Google removes 106 slightly too curious Chrome extensions

Google removes 106 slightly too curious Chrome extensions Cybersecurity

Google continues its great spring cleaning. The American giant has just deleted 106 malicious Chrome extensions, all caught in the bag to collect sensitive user data. These 106 extensions are part of a batch of 111 Chrome extensions that were identified as malicious in a report released today by the cybersecurity company Awake Security.

According to Awake, these extensions pose as tools to improve web searches, convert files to different formats, like security scanners, and more. But in reality, Awake indicates that these extensions contained code allowing to bypass the security scanners of the Google Chrome online store, to take screenshots, to read the clipboard, to collect authentication cookies or enter user keystrokes (such as passwords).

Awake believes that all the extensions were created by a single actor, although the company has not yet identified him. The main connection between all the extensions was that they returned user data to domains registered through the GalComm domain registrar.

A single source

In addition, Awake claims that many extensions also appeared to share the same graphics and the same code base, with slight modifications. In some cases, the extensions even had the same version number and descriptions, the company said in its report. Awake says that in May 2020, when it contacted Google, the 111 malicious extensions had been downloaded 32.9 million times.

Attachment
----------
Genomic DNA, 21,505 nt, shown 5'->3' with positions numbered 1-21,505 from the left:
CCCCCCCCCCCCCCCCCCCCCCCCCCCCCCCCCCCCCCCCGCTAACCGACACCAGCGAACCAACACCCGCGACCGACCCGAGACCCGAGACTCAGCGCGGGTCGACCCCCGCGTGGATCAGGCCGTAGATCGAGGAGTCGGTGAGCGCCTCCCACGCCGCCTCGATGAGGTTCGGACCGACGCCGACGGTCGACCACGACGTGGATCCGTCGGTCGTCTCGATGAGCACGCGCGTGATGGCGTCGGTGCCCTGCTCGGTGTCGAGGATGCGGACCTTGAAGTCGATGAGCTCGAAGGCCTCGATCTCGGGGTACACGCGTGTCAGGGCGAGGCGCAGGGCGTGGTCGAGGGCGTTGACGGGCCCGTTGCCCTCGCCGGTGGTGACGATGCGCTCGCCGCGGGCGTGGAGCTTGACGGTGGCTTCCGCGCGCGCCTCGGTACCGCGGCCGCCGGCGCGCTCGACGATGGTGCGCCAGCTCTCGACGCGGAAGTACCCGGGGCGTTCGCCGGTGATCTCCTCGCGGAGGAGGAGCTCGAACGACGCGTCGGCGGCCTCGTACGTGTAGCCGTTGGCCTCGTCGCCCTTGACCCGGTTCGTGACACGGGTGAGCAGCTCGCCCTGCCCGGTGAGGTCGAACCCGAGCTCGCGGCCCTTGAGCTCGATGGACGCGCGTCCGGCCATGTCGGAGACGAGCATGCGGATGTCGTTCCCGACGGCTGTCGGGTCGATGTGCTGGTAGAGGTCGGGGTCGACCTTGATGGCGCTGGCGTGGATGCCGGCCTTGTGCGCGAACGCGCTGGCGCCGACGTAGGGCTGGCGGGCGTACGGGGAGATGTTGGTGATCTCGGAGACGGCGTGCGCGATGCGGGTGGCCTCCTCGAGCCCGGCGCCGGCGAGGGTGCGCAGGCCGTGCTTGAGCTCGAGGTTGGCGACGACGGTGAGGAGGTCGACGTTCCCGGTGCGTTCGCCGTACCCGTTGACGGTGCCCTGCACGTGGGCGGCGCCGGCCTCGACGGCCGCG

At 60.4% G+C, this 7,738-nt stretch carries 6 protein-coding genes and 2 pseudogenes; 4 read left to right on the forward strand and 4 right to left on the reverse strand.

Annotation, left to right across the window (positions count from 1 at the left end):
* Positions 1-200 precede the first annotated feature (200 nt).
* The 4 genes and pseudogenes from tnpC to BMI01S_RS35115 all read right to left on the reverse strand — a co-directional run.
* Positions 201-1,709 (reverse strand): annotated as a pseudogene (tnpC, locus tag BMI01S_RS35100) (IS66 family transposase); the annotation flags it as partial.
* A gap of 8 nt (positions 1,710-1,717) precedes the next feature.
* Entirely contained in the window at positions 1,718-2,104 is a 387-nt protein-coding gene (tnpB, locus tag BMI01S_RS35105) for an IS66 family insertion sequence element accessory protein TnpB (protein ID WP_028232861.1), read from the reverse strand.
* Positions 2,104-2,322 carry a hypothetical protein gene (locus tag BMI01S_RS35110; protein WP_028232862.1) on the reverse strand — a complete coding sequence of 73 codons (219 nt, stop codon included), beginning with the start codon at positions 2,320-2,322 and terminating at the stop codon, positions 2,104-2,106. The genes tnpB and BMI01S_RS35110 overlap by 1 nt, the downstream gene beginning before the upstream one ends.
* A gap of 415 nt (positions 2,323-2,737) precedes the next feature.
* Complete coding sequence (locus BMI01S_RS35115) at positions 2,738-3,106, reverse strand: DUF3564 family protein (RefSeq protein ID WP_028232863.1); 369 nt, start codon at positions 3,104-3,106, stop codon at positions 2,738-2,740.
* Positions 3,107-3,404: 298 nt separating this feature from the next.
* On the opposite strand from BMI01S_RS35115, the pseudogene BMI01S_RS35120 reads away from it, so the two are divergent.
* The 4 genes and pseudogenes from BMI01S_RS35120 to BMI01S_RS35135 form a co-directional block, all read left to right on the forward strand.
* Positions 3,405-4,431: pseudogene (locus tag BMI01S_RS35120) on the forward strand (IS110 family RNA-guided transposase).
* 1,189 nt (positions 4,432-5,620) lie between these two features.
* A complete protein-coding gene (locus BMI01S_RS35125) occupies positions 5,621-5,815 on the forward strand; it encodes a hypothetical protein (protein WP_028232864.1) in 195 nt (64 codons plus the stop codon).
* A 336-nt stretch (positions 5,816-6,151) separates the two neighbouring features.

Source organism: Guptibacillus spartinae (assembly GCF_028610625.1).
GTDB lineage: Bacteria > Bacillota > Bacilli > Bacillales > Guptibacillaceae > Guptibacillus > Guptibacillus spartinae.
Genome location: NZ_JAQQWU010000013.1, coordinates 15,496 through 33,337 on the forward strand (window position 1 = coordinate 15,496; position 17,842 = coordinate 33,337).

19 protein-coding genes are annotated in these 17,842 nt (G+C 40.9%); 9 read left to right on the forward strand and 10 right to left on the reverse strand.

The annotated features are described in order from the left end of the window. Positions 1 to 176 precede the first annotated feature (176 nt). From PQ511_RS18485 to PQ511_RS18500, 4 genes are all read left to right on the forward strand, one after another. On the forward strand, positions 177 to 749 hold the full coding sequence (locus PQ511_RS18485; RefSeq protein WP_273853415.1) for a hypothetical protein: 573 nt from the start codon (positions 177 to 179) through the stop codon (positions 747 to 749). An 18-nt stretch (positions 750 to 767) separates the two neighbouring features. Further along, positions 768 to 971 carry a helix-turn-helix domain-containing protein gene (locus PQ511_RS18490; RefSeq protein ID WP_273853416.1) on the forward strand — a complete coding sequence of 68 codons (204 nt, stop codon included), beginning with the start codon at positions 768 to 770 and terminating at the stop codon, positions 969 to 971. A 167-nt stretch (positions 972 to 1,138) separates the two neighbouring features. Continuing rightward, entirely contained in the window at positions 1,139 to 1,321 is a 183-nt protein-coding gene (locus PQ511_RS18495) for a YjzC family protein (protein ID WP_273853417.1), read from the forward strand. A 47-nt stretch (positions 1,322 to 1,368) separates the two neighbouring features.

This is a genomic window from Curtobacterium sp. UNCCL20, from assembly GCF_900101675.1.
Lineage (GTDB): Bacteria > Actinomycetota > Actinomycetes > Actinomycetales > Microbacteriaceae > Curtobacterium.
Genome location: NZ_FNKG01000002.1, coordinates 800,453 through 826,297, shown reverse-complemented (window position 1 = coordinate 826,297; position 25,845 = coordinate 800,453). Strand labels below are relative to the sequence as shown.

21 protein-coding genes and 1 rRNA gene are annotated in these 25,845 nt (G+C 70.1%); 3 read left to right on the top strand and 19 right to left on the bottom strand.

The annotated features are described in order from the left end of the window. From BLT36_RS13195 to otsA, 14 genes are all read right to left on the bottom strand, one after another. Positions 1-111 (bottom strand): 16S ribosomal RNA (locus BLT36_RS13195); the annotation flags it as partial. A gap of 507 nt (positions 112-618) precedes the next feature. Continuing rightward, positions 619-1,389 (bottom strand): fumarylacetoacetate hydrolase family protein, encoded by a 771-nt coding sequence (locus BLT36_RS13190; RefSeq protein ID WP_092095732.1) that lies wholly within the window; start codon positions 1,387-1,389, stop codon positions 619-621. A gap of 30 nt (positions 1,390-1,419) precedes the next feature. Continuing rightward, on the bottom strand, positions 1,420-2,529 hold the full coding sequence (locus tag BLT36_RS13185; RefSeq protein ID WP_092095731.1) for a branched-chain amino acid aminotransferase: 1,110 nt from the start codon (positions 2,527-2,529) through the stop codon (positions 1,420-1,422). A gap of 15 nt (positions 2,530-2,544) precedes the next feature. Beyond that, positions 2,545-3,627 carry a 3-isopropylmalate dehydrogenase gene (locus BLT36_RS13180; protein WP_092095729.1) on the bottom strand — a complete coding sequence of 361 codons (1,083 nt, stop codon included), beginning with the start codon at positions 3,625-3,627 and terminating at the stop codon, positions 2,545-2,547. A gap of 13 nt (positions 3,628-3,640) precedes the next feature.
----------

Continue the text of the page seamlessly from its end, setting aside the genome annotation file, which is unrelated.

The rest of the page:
Based on internal telemetry, Awake indicates that some of these extensions were found on the networks of “financial services, oil and gas, media and entertainment, healthcare and pharmaceuticals, retail, high technology, higher education and government organizations, “effectively acting as backdoors in private networks and spying tools – although there is no evidence that they were used as such.

The company has provided the list of 111 malicious extensions identified here. Harry Denley, director of security for the MyCrypto platform, provided ZDNet with the status of each extension. At the time of writing, only five of the 111 extensions reported by Awake to Google are still online at the Chrome Web Store. As is standard practice, Google has disabled Chrome extensions in each user’s browser. Extensions are still installed, but disabled and marked as “malware” in the extensions section of the Chrome browser.



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